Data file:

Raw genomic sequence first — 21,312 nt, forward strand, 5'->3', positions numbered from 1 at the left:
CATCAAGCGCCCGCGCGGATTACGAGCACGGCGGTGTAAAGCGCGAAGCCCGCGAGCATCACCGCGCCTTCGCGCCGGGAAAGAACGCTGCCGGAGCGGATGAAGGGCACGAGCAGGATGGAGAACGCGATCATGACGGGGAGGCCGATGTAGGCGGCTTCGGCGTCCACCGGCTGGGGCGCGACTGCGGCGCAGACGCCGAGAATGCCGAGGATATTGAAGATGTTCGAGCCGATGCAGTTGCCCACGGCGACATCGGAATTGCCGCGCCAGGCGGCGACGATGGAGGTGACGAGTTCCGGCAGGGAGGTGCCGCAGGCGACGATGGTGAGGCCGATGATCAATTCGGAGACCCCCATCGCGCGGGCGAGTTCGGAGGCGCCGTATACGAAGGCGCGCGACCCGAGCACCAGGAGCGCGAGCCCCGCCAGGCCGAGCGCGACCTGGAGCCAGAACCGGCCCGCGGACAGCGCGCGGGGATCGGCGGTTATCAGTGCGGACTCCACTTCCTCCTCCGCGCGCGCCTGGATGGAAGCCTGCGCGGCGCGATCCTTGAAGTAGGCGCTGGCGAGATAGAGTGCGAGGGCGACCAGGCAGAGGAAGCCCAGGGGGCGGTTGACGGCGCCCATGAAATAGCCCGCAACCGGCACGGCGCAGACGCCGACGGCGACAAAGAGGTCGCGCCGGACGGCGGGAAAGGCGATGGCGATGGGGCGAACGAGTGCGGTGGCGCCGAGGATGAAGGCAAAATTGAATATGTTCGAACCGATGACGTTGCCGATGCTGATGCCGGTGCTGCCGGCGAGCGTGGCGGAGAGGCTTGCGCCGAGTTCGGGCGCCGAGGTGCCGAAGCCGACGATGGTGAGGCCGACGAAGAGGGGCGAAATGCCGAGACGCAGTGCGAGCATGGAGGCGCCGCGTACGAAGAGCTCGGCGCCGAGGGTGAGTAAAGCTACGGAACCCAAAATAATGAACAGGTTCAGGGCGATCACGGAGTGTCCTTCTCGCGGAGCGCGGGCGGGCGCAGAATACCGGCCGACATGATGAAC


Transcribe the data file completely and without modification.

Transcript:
Raw genomic sequence first — 21,312 nt, forward strand, 5'->3', positions numbered from 1 at the left:
CATCAAGCGCCCGCGCGGATTACGAGCACGGCGGTGTAAAGCGCGAAGCCCGCGAGCATCACCGCGCCTTCGCGCCGGGAAAGAACGCTGCCGGAGCGGATGAAGGGCACGAGCAGGATGGAGAACGCGATCATGACGGGGAGGCCGATGTAGGCGGCTTCGGCGTCCACCGGCTGGGGCGCGACTGCGGCGCAGACGCCGAGAATGCCGAGGATATTGAAGATGTTCGAGCCGATGCAGTTGCCCACGGCGACATCGGAATTGCCGCGCCAGGCGGCGACGATGGAGGTGACGAGTTCCGGCAGGGAGGTGCCGCAGGCGACGATGGTGAGGCCGATGATCAATTCGGAGACCCCCATCGCGCGGGCGAGTTCGGAGGCGCCGTATACGAAGGCGCGCGACCCGAGCACCAGGAGCGCGAGCCCCGCCAGGCCGAGCGCGACCTGGAGCCAGAACCGGCCCGCGGACAGCGCGCGGGGATCGGCGGTTATCAGTGCGGACTCCACTTCCTCCTCCGCGCGCGCCTGGATGGAAGCCTGCGCGGCGCGATCCTTGAAGTAGGCGCTGGCGAGATAGAGTGCGAGGGCGACCAGGCAGAGGAAGCCCAGGGGGCGGTTGACGGCGCCCATGAAATAGCCCGCAACCGGCACGGCGCAGACGCCGACGGCGACAAAGAGGTCGCGCCGGACGGCGGGAAAGGCGATGGCGATGGGGCGAACGAGTGCGGTGGCGCCGAGGATGAAGGCAAAATTGAATATGTTCGAACCGATGACGTTGCCGATGCTGATGCCGGTGCTGCCGGCGAGCGTGGCGGAGAGGCTTGCGCCGAGTTCGGGCGCCGAGGTGCCGAAGCCGACGATGGTGAGGCCGACGAAGAGGGGCGAAATGCCGAGACGCAGTGCGAGCATGGAGGCGCCGCGTACGAAGAGCTCGGCGCCGAGGGTGAGTAAAGCTACGGAACCCAAAATAATGAACAGGTTCAGGGCGATCACGGAGTGTCCTTCTCGCGGAGCGCGGGCGGGCGCAGAATACCGGCCGACATGATGAAC